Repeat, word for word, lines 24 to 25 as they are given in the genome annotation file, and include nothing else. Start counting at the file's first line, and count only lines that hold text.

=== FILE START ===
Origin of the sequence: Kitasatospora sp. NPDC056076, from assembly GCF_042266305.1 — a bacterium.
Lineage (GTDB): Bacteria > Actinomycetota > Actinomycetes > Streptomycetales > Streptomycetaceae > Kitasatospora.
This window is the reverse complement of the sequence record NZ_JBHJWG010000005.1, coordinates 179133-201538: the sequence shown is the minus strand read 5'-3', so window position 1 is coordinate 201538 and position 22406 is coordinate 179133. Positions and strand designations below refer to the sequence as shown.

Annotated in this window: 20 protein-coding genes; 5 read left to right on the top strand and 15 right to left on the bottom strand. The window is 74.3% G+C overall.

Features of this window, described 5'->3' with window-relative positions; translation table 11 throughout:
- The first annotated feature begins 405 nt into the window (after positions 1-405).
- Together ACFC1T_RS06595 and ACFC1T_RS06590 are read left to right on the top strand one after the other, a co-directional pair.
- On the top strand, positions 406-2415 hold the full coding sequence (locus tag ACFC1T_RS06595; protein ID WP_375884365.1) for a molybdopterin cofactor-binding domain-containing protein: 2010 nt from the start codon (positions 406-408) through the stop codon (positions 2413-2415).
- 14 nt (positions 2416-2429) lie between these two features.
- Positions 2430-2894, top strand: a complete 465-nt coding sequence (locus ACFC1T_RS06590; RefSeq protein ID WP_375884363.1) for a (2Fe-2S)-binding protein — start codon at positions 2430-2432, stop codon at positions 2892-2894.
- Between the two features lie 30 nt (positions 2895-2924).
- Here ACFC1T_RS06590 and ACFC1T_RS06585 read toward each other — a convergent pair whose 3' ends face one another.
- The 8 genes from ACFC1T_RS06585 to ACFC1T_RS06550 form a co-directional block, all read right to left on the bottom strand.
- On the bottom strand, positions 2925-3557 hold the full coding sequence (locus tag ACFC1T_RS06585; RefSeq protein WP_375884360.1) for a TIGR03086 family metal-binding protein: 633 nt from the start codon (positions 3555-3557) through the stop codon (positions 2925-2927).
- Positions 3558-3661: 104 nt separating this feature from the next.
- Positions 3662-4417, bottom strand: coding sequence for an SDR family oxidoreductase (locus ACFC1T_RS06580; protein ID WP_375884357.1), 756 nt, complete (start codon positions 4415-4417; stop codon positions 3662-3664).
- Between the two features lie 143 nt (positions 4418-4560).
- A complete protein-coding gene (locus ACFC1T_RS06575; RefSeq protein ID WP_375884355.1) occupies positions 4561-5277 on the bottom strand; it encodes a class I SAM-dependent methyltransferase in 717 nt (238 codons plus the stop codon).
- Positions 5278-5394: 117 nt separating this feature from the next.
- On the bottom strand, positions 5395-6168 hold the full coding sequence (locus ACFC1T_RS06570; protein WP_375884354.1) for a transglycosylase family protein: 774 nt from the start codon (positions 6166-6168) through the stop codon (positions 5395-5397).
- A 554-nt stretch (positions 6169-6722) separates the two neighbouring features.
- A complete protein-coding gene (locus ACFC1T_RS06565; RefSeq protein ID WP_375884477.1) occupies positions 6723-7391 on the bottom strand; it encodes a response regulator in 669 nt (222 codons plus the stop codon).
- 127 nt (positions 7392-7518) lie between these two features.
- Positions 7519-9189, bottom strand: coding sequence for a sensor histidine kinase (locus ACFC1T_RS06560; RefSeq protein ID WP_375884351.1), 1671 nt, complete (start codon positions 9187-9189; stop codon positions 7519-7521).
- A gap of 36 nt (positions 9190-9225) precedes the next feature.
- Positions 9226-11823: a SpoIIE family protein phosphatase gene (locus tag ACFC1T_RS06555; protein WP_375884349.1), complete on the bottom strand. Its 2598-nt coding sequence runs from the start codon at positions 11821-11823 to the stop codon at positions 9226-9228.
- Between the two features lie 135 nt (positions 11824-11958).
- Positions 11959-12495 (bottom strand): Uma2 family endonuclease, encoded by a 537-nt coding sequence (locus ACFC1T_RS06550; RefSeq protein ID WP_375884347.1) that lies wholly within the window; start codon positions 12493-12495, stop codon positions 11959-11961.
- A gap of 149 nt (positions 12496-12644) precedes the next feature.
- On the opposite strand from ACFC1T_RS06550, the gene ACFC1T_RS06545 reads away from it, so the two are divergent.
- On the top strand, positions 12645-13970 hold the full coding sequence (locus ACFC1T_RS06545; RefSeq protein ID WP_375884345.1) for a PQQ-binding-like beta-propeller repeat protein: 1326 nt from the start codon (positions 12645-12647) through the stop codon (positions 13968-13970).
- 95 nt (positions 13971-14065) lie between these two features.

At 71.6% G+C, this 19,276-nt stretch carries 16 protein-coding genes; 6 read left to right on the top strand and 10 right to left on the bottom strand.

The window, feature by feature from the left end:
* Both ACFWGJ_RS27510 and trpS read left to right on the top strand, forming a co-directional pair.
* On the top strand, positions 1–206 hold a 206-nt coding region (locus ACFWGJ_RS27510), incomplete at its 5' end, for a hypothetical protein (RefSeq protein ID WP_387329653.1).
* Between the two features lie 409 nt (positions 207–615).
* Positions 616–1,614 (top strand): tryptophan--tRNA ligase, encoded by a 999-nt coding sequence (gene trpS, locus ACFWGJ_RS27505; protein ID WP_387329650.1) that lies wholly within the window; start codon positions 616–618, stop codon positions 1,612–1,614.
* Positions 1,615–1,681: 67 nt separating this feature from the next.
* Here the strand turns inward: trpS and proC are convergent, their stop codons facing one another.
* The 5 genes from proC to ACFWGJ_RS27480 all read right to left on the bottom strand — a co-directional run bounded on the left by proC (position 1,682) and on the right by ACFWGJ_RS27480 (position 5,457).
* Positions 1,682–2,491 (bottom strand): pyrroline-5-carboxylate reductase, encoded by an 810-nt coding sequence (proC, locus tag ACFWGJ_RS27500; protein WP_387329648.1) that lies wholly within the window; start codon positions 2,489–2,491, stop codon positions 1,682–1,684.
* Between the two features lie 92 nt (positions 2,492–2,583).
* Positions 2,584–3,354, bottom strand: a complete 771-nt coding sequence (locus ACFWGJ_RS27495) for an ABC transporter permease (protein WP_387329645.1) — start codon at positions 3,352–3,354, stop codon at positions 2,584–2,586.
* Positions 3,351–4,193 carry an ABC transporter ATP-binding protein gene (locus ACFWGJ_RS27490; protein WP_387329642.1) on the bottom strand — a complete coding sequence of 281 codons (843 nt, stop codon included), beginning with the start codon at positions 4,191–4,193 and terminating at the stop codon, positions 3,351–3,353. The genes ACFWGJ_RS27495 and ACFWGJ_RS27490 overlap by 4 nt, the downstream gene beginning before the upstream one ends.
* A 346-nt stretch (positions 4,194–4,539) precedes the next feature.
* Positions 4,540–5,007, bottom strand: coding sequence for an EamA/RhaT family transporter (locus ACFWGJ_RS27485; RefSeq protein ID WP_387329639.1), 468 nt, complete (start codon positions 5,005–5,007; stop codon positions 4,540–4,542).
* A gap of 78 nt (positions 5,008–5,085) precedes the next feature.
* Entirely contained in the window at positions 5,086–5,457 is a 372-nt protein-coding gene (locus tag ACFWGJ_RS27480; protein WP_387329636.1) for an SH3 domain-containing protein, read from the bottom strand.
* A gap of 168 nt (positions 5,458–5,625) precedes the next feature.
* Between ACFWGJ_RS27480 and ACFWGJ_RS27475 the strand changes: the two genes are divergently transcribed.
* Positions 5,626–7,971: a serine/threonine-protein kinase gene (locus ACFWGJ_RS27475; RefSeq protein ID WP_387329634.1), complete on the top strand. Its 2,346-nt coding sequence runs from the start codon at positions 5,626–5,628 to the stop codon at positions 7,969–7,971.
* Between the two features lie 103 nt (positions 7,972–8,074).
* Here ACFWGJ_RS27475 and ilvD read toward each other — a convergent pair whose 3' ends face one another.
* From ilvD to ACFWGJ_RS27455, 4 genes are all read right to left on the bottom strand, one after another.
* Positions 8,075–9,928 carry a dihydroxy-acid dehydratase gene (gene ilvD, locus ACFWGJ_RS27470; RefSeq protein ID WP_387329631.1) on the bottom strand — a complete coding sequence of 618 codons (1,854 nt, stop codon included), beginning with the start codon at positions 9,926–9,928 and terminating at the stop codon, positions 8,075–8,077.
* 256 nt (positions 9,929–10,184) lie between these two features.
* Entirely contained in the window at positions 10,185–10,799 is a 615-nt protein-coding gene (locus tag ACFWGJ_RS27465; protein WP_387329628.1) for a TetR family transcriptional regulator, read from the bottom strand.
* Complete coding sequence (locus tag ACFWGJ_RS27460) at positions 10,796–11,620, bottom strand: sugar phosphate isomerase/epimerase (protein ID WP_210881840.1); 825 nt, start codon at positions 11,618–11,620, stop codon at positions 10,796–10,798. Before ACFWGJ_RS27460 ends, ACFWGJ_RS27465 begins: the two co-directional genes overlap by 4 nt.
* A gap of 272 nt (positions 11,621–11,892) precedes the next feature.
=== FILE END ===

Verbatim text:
- Positions 7519-9189, bottom strand: coding sequence for a sensor histidine kinase (locus ACFC1T_RS06560; RefSeq protein ID WP_375884351.1), 1671 nt, complete (start codon positions 9187-9189; stop codon positions 7519-7521).
- A gap of 36 nt (positions 9190-9225) precedes the next feature.